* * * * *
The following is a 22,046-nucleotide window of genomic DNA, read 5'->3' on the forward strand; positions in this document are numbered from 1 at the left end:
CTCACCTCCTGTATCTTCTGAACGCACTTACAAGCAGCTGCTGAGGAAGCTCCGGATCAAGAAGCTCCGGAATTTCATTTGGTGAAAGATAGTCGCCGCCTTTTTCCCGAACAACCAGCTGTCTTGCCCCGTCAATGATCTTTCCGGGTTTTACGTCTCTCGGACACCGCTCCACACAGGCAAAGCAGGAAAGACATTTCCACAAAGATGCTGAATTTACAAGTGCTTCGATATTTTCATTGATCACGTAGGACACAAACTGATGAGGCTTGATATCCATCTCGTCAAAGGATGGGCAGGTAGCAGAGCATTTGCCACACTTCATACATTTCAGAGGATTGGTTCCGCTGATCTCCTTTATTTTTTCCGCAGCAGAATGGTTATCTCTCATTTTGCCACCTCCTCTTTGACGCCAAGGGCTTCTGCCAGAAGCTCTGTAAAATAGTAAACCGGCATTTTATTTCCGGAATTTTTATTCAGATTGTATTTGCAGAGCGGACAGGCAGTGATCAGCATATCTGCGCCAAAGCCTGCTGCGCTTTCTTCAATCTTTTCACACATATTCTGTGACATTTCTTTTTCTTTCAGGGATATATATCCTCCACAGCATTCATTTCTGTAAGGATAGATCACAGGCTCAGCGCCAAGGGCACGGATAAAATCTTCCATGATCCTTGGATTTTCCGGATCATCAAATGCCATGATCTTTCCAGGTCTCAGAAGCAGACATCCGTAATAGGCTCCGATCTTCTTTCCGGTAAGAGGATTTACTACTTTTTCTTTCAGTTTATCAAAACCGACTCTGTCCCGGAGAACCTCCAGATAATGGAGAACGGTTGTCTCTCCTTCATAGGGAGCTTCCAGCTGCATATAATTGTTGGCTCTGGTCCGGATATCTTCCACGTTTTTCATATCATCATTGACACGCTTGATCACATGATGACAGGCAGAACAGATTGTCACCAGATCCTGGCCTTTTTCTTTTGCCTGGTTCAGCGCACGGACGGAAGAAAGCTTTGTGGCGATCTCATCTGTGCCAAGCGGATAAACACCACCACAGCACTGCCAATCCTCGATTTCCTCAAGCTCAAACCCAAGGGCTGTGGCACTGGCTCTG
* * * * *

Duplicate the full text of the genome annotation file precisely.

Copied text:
The following is a 22,046-nucleotide window of genomic DNA, read 5'->3' on the forward strand; positions in this document are numbered from 1 at the left end:
CTCACCTCCTGTATCTTCTGAACGCACTTACAAGCAGCTGCTGAGGAAGCTCCGGATCAAGAAGCTCCGGAATTTCATTTGGTGAAAGATAGTCGCCGCCTTTTTCCCGAACAACCAGCTGTCTTGCCCCGTCAATGATCTTTCCGGGTTTTACGTCTCTCGGACACCGCTCCACACAGGCAAAGCAGGAAAGACATTTCCACAAAGATGCTGAATTTACAAGTGCTTCGATATTTTCATTGATCACGTAGGACACAAACTGATGAGGCTTGATATCCATCTCGTCAAAGGATGGGCAGGTAGCAGAGCATTTGCCACACTTCATACATTTCAGAGGATTGGTTCCGCTGATCTCCTTTATTTTTTCCGCAGCAGAATGGTTATCTCTCATTTTGCCACCTCCTCTTTGACGCCAAGGGCTTCTGCCAGAAGCTCTGTAAAATAGTAAACCGGCATTTTATTTCCGGAATTTTTATTCAGATTGTATTTGCAGAGCGGACAGGCAGTGATCAGCATATCTGCGCCAAAGCCTGCTGCGCTTTCTTCAATCTTTTCACACATATTCTGTGACATTTCTTTTTCTTTCAGGGATATATATCCTCCACAGCATTCATTTCTGTAAGGATAGATCACAGGCTCAGCGCCAAGGGCACGGATAAAATCTTCCATGATCCTTGGATTTTCCGGATCATCAAATGCCATGATCTTTCCAGGTCTCAGAAGCAGACATCCGTAATAGGCTCCGATCTTCTTTCCGGTAAGAGGATTTACTACTTTTTCTTTCAGTTTATCAAAACCGACTCTGTCCCGGAGAACCTCCAGATAATGGAGAACGGTTGTCTCTCCTTCATAGGGAGCTTCCAGCTGCATATAATTGTTGGCTCTGGTCCGGATATCTTCCACGTTTTTCATATCATCATTGACACGCTTGATCACATGATGACAGGCAGAACAGATTGTCACCAGATCCTGGCCTTTTTCTTTTGCCTGGTTCAGCGCACGGACGGAAGAAAGCTTTGTGGCGATCTCATCTGTGCCAAGCGGATAAACACCACCACAGCACTGCCAATCCTCGATTTCCTCAAGCTCAAACCCAAGGGCTGTGGCACTGGCTCTG